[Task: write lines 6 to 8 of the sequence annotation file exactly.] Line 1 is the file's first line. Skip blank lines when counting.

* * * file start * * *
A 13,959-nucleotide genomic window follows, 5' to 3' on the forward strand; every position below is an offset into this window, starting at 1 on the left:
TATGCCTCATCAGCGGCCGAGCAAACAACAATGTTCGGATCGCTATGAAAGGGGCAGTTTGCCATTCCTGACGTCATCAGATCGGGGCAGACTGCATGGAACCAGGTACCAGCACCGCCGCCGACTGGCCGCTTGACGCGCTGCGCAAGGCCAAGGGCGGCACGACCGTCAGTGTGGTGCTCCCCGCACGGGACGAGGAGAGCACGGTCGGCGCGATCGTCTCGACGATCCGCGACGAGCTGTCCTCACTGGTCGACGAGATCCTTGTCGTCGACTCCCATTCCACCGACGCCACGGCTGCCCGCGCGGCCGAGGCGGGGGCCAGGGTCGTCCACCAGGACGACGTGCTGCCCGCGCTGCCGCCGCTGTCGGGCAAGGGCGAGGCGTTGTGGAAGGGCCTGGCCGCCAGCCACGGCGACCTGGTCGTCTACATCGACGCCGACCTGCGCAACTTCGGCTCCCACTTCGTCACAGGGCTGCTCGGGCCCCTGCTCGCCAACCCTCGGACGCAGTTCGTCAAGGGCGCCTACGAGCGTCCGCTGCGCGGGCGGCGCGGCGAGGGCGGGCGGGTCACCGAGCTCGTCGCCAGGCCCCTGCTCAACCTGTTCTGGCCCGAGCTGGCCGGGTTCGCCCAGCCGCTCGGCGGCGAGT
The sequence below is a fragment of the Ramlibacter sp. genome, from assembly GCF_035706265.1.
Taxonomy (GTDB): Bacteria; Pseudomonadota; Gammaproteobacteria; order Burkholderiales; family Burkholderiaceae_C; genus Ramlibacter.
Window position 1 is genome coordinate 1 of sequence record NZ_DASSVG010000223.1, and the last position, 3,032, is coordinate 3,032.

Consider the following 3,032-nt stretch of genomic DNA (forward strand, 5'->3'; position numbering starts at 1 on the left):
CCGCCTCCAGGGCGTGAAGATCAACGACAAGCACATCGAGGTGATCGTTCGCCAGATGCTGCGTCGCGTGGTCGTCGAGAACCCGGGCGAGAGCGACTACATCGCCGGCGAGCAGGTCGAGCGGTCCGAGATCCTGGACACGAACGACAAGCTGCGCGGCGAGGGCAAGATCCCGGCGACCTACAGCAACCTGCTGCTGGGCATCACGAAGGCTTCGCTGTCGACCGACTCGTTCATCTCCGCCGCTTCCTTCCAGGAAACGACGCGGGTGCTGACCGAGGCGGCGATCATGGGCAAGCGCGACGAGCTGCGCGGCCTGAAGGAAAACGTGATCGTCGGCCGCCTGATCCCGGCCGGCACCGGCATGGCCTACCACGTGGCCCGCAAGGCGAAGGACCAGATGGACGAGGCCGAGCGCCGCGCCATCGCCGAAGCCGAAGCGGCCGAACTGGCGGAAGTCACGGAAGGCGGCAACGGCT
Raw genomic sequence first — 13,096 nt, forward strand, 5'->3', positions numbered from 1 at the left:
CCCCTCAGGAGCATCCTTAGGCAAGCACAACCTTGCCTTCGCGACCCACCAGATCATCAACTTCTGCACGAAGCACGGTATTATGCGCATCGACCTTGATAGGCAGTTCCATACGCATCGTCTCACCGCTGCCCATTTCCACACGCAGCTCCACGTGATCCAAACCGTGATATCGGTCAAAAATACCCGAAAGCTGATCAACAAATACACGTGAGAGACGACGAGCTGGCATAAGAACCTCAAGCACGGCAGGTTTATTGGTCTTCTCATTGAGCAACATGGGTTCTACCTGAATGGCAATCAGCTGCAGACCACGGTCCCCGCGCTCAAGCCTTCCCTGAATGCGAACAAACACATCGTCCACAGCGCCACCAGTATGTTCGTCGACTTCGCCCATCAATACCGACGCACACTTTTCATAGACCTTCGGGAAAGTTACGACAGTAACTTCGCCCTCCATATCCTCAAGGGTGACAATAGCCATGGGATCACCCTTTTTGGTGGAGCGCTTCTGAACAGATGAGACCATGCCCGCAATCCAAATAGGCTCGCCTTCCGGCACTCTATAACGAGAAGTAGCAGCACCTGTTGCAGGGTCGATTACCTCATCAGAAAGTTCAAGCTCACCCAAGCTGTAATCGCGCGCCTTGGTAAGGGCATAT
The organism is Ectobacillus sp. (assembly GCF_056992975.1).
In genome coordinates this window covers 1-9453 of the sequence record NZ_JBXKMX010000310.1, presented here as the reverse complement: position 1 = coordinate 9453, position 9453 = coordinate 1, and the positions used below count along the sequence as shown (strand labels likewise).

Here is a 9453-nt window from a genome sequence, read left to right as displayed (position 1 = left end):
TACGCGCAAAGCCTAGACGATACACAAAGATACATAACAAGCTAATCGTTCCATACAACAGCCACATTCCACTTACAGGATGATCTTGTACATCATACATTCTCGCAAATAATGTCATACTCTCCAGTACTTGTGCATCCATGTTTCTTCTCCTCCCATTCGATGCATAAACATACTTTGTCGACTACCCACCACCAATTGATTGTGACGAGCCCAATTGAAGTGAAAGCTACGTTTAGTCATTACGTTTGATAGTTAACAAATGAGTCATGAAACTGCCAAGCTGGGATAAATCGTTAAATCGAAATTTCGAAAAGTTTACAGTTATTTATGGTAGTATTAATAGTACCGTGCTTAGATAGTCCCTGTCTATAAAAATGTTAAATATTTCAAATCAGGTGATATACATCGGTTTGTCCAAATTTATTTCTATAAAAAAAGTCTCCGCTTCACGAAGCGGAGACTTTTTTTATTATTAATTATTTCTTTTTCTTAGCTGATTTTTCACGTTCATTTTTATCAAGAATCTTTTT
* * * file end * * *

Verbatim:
Consider the following 3,032-nt stretch of genomic DNA (forward strand, 5'->3'; position numbering starts at 1 on the left):
CCGCCTCCAGGGCGTGAAGATCAACGACAAGCACATCGAGGTGATCGTTCGCCAGATGCTGCGTCGCGTGGTCGTCGAGAACCCGGGCGAGAGCGACTACATCGCCGGCGAGCAGGTCGAGCGGTCCGAGATCCTGGACACGAACGACAAGCTGCGCGGCGAGGGCAAGATCCCGGCGACCTACAGCAACCTGCTGCTGGGCATCACGAAGGCTTCGCTGTCGACCGACTCGTTCATCTCCGCCGCTTCCTTCCAGGAAACGACGCGGGTGCTGACCGAGGCGGCGATCATGGGCAAGCGCGACGAGCTGCGCGGCCTGAAGGAAAACGTGATCGTCGGCCGCCTGATCCCGGCCGGCACCGGCATGGCCTACCACGTGGCCCGCAAGGCGAAGGACCAGATGGACGAGGCCGAGCGCCGCGCCATCGCCGAAGCCGAAGCGGCCGAACTGGCGGAAGTCACGGAAGGCGGCAACGGCT
Raw genomic sequence first — 13,096 nt, forward strand, 5'->3', positions numbered from 1 at the left: